Edition: Kindle, 2015
Review number: 1503
The title of this novel is a good summary of its content, if not its purpose. Captain Lincoln is a retired captain of a generation ship, on which a carefully designed and controlled society keeps the population exactly stable: each five years, a new generation is born, each older generation moves on to a new phase of their life, and those who are 80 die to make room for the new children. What the book is not about is the social and emotional ramifications of this idea, making me wonder how the society actually works - there are no rebels, no dissidents, no calls for changes to allow a greater population. Very little is explained or used to power a plot (readers don't even get to know the precise reason for the space flight, though its aim is to colonise another world).
The sociological ramifications of the idea are not in any sense important to EXO Books (a pseudonym which I unfortunately find irritating, for no particular reason). The Last Day of Captain Lincoln is not really a novel at all; the scenario is a framing device for a series of short essays about society and death. These main part of this consists of transcripts of lectures given to younger inhabitants of the ship - a distinct oddity in a novel set in the future, to use a communication method which has been criticised as ineffective for years in universities.
Because of this structure, the reader's response to The Last Day of Captain Lincoln will be determined by what they think of the ideas presented in the essay-like sections.I was actually surprised by the lack of profundity - the general message is that life is good, the afterlife is unknown, and the transition is difficult for the people facing it and those who care about them. Other than that, it seems to me that giving lectures (while convenient for the book) is an odd thing to do when you know it's your last day of life. Is this the best idea for helping with the transition that this carefully designed future society could come up with?
It is possible that I'm not doing the book justice. If science fiction novels have a serious intent, their message is not usually about the future but about the present. The Last Day of Captain Lincoln may be intended as a commentary on the attitude to death in today's Western culture, and this possibility is made more likely by the use of the names of assassinated US presidents Kennedy and Lincoln for current and former captains of the ship.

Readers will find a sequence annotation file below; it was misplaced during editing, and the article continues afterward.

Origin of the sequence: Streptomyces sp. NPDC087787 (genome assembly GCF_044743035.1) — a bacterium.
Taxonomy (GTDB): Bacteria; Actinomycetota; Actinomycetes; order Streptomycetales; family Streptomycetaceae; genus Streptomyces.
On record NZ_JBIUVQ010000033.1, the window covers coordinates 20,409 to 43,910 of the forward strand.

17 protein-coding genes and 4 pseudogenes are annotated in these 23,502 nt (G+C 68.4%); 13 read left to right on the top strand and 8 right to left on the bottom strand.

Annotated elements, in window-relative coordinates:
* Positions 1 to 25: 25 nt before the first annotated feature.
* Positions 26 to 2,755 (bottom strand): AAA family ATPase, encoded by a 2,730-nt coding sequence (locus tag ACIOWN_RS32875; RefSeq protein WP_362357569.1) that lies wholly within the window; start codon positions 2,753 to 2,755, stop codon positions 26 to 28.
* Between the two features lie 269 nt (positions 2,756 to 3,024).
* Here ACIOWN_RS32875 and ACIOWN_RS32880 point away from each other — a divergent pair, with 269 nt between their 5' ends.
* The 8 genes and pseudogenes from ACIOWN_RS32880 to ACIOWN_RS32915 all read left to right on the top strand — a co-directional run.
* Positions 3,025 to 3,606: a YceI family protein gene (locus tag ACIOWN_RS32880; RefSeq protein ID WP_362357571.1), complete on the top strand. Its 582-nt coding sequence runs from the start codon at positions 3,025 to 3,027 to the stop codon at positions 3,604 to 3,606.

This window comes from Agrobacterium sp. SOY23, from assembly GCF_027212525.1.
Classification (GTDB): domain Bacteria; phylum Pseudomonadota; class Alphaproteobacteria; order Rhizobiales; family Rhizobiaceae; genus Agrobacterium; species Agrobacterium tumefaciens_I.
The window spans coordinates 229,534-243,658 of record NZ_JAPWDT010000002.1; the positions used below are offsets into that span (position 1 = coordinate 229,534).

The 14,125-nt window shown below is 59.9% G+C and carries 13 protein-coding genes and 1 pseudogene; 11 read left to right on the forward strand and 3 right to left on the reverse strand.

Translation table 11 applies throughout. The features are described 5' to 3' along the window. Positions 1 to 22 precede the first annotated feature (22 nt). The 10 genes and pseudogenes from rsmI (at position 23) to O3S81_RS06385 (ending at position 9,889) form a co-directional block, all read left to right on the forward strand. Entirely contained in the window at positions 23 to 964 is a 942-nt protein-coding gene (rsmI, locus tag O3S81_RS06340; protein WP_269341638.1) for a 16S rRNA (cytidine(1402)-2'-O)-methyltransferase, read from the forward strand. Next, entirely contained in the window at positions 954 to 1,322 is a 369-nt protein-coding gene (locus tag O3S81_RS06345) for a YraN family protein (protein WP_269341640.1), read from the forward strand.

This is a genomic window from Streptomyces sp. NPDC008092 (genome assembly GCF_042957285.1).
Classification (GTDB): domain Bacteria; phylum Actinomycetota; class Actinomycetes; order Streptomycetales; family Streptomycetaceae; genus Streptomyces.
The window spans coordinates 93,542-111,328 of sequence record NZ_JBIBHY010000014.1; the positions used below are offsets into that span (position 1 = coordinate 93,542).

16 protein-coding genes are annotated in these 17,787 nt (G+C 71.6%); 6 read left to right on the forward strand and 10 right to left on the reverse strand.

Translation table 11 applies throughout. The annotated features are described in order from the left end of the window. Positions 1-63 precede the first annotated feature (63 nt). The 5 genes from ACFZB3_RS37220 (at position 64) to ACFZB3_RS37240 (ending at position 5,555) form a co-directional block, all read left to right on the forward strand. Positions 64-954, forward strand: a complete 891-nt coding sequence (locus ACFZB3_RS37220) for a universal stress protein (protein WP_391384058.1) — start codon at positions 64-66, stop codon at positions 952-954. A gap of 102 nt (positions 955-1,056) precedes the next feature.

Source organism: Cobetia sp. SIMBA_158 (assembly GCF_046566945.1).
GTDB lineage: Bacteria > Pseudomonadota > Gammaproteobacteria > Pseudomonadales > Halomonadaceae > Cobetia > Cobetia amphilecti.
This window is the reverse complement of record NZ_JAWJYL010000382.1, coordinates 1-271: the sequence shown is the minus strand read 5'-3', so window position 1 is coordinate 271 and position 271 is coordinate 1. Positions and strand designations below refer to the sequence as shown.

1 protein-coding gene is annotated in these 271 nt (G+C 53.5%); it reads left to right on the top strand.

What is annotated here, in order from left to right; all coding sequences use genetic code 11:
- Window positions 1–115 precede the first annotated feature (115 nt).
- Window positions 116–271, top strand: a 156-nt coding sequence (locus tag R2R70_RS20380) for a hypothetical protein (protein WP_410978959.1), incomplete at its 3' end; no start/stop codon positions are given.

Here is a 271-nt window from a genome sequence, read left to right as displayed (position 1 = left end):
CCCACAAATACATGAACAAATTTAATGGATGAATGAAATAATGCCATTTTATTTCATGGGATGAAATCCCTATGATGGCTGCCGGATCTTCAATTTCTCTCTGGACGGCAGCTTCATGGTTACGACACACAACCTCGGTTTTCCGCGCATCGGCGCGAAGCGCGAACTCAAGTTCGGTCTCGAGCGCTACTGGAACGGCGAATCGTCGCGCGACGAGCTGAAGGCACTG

The most interesting parts of The Last Day of Captain Lincoln, for me, were the quotations heading each section; EXO Books has collected some profound thoughts about death from a wide range of authors. One of these in particular, the somewhat unexpected Isaac Asimov, provides a summary of the book in his aphorism about life and death, and I found myself looking forward to these thoughts far more than the content they frame.
It is perhaps superfluous to add that I didn't like the illustrations - this is mainly a question of the style not appealing to me than anything else.
This is a missed opportunity - the basic idea could have been used to say something more profound, more involving and more affecting. As one of the major aspects of death in any human culture is its effect on those continuing to live, not making the reader care about the characters is a major flaw. (Writing this at the end of 2016, with its litany of celebrity deaths and the reactions of fans constantly seen on social media, this side of death has been rammed home to me more forcefully than it might have been to EXO Books writing The Last Day of Captain Lincoln last year.) My rating: 4/10.
Thursday, 29 December 2016
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